I take issue when games are misrepresented in their advertising campaigns. I especially take issue when people like myself are deceived into buying them. Patiently waiting for a title to download from steam and then firing it up is a ritual most of us take part in. Sometimes we win and get a game that far exceeds our expectations, other times we lose and are left scratching our heads, wondering how a title that looked so promising can be so poor. Enter StarDrive, the subject of my tale of woe and frustration.
To say I was excited by StarDrive’s launch trailer would be an understatement. The promise of intergalactic diplomacy, trade, and battle with races from all corners of the galaxy had me positively brimming with enthusiasm. I am no expert in 4X games; in fact I am new to them, but with the promise of a tutorial I dove in head first.
Only there was no tutorial. A series of slide cards describe the features, basic controls and other intricate functions of the game. Other than that you are on your own. In a title as complex as StarDrive (and trust me, despite my gripes with the game, it is complex) more instruction or hands on experience with each aspect would have been appreciated. Instead you are thrust into action with a home planet and a small fleet, ready to fumble your way through the many unexplained features.
As with all 4X games, you are tasked with exploring the galaxy, meeting other species, trading and if need be destroying them if they get in your way. This would be great fun if the game didn’t have such ridiculous difficulty spikes. Several times I was completely overwhelmed by enemy forces, having had no time to build up a fleet to defend myself with. Other species were erratic in their behaviour, declaring peace and then attacking me immediately after. Diplomacy and balancing still need considerable work.
The unwelcoming interface does nothing to make the experience smoother. Smatterings of buttons litter the screen. Not only is it unclear what each of these do, there are far too many of them. When you do start to get to grips with the game’s quirks, slow-downs and crashes happen fairly often. This problem has cropped up for many on the Steam Forums and appears to be getting worse for some as patches roll out.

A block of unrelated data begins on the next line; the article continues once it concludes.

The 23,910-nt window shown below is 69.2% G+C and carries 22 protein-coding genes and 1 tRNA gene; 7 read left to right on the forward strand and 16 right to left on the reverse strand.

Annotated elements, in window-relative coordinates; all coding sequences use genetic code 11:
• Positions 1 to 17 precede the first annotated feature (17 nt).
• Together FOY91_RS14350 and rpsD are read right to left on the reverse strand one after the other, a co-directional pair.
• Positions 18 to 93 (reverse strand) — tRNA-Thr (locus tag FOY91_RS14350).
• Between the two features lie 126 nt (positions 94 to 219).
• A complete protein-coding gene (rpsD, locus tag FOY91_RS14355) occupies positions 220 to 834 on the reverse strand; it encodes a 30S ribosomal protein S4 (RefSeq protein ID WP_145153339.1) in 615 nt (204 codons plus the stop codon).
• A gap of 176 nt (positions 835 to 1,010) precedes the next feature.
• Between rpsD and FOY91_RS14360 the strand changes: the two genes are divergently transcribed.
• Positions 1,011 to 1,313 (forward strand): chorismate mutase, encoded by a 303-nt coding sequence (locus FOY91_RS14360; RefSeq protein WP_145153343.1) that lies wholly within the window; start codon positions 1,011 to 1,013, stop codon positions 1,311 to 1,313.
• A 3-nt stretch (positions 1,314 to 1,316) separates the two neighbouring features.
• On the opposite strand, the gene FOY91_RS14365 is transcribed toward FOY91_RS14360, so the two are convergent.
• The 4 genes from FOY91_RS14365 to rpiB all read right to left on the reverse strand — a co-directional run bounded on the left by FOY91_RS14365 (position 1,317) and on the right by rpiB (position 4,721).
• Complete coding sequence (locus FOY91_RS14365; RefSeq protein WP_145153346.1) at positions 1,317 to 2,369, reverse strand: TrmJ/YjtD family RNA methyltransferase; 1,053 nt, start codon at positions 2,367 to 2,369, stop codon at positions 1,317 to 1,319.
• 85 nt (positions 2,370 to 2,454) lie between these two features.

The raw nature of the game extends into the most basic features. Graphical settings are bare, with very little options changeable. It’s a hallmark of a game not quite ready for release yet.
Since launch StarDrive has been divisive. Fans of the game maintain that it is a triumph, most notable due to the developer, Zero Sum Games being a one man team. Just as many people feel that they have been ripped-off and given a game that is a long way off completion. This is where my main annoyance with the game lays. Had it been marketed as an Alpha, I would have no problem; instead the game is being sold as a complete product with a price tag to match. Given just how incomplete, buggy and broken it is currently, selling StarDrive as anything other than a game still heavily in development is tantamount to fraud.
The 4X hard-core will find a lot to like despite the bugs and broken features. They will have no problem with understanding its more intricate features. For the less experienced among us, StarDrive does nothing to make the genre more accessible, largely due to its non-existent tutorial and massively unfair difficulty spikes.
Undoubtedly StarDrive has potential. I encourage those of you interested in it to keep the game on your radar. I cannot however recommend that you buy it. Purchasing it now gets you access to an alpha masquerading as a finished product. This game is nowhere near completion, no matter how vehemently some would argue otherwise. Worryingly, the developer is yet to address these concerns. Silence from both Zero Sum Games and Iceberg Interactive only gives credence to the argument that StarDrive is knowingly being mis-sold as a finished product.
Go buy Sword of The Stars or Sins of a Solar Empire instead.